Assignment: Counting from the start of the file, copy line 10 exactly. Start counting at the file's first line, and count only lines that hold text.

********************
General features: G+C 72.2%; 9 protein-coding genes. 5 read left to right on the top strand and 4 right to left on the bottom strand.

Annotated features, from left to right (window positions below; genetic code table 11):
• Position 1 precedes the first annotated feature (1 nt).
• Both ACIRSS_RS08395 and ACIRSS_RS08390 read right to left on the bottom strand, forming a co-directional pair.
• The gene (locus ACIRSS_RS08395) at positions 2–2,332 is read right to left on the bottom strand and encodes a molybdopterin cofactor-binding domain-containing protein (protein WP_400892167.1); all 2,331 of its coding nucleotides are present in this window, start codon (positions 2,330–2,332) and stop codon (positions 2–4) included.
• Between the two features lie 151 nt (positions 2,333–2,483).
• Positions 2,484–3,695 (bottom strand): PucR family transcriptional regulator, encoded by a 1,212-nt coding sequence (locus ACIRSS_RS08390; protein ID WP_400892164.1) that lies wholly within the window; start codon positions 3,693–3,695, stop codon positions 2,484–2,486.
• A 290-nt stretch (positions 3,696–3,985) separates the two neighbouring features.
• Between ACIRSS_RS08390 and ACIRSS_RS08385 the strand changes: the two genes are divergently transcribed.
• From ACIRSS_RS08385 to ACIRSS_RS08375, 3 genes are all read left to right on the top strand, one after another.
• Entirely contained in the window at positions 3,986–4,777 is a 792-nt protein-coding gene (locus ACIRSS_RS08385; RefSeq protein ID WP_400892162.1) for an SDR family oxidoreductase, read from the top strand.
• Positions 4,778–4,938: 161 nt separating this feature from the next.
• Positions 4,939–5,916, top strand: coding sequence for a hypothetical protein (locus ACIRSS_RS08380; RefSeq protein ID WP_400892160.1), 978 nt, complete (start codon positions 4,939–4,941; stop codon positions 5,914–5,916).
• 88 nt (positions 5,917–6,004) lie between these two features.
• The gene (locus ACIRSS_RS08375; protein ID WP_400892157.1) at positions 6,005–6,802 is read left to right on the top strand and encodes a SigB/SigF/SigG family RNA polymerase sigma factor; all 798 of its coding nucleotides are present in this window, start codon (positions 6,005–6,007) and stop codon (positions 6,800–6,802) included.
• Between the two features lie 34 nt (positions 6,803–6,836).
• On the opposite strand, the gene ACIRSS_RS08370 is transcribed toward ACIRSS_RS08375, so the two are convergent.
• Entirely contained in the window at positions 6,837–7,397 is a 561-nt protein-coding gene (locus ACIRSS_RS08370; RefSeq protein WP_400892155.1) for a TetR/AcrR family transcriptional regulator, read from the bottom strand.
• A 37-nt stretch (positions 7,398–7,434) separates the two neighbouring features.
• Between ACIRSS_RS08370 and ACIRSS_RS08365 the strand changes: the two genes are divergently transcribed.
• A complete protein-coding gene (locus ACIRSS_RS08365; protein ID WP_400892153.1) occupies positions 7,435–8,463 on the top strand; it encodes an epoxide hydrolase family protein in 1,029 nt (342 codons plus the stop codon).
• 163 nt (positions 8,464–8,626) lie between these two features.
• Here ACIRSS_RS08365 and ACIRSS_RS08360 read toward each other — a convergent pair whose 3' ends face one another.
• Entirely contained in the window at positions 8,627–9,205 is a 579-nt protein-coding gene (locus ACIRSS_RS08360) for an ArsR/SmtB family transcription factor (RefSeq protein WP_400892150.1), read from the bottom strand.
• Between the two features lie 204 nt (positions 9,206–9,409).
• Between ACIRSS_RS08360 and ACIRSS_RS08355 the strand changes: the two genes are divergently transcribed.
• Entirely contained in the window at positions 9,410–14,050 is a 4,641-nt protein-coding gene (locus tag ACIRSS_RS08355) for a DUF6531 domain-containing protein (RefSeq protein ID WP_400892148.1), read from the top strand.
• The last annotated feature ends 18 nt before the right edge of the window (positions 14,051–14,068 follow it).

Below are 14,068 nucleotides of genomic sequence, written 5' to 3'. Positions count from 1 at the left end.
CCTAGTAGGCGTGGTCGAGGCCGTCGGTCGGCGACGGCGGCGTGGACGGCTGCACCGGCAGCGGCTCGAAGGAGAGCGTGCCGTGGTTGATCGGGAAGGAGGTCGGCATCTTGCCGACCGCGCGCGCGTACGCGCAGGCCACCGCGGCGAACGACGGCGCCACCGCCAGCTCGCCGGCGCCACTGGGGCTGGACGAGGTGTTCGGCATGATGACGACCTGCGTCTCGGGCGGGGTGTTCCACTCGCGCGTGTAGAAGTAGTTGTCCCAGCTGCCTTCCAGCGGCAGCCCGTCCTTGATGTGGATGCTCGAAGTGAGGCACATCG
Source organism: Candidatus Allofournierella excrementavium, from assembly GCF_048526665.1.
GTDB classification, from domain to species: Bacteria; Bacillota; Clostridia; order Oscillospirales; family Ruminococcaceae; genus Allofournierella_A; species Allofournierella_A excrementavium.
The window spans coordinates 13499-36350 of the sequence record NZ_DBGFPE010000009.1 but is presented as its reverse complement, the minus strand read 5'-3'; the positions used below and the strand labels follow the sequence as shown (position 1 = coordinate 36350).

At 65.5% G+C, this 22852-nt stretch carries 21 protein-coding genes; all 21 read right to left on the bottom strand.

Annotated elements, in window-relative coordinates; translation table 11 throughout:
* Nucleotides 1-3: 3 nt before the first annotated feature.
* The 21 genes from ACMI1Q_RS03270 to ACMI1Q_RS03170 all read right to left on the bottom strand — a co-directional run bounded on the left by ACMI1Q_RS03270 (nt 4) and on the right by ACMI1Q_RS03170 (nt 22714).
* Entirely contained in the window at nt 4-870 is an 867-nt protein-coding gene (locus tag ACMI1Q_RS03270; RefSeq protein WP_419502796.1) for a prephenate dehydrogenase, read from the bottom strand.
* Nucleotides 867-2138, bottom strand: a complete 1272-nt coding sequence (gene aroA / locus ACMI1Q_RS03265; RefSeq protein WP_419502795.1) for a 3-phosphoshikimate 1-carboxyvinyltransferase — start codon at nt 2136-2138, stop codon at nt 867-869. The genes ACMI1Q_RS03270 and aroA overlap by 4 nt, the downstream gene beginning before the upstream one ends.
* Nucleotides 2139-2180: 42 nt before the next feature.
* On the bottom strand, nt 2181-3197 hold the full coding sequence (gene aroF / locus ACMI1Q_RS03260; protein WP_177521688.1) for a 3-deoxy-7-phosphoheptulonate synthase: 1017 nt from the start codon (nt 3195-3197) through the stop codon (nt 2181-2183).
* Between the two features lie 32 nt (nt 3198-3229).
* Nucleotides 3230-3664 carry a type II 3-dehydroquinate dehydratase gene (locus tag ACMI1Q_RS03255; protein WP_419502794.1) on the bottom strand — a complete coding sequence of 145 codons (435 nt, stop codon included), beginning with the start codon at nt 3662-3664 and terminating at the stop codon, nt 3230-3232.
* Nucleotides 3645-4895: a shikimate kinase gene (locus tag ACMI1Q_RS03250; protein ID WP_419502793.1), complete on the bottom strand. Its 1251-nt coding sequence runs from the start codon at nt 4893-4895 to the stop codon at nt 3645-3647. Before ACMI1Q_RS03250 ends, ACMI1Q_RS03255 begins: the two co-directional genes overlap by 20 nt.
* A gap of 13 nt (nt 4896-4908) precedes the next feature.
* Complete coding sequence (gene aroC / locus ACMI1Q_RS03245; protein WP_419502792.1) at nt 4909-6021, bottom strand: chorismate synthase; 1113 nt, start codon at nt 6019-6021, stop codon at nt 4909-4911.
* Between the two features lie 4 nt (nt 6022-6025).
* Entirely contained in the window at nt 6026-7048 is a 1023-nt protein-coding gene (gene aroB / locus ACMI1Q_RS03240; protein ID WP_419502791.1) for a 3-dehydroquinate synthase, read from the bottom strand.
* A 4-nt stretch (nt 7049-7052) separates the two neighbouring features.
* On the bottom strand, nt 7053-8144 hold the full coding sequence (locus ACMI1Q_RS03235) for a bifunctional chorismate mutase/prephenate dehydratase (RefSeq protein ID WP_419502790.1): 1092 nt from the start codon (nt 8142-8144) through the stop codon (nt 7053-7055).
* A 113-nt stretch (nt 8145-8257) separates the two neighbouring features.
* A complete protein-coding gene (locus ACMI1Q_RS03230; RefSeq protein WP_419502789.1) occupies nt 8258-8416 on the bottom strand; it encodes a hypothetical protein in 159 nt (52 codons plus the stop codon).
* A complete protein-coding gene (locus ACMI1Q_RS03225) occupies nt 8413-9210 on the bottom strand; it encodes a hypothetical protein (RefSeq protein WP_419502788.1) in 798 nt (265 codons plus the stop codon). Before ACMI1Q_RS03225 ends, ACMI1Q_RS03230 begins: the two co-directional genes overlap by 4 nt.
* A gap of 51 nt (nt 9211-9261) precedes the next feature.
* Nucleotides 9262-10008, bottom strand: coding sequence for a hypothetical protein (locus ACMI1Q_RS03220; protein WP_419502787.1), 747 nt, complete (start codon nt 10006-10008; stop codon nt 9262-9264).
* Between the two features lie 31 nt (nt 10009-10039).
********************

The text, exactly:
• From ACIRSS_RS08385 to ACIRSS_RS08375, 3 genes are all read left to right on the top strand, one after another.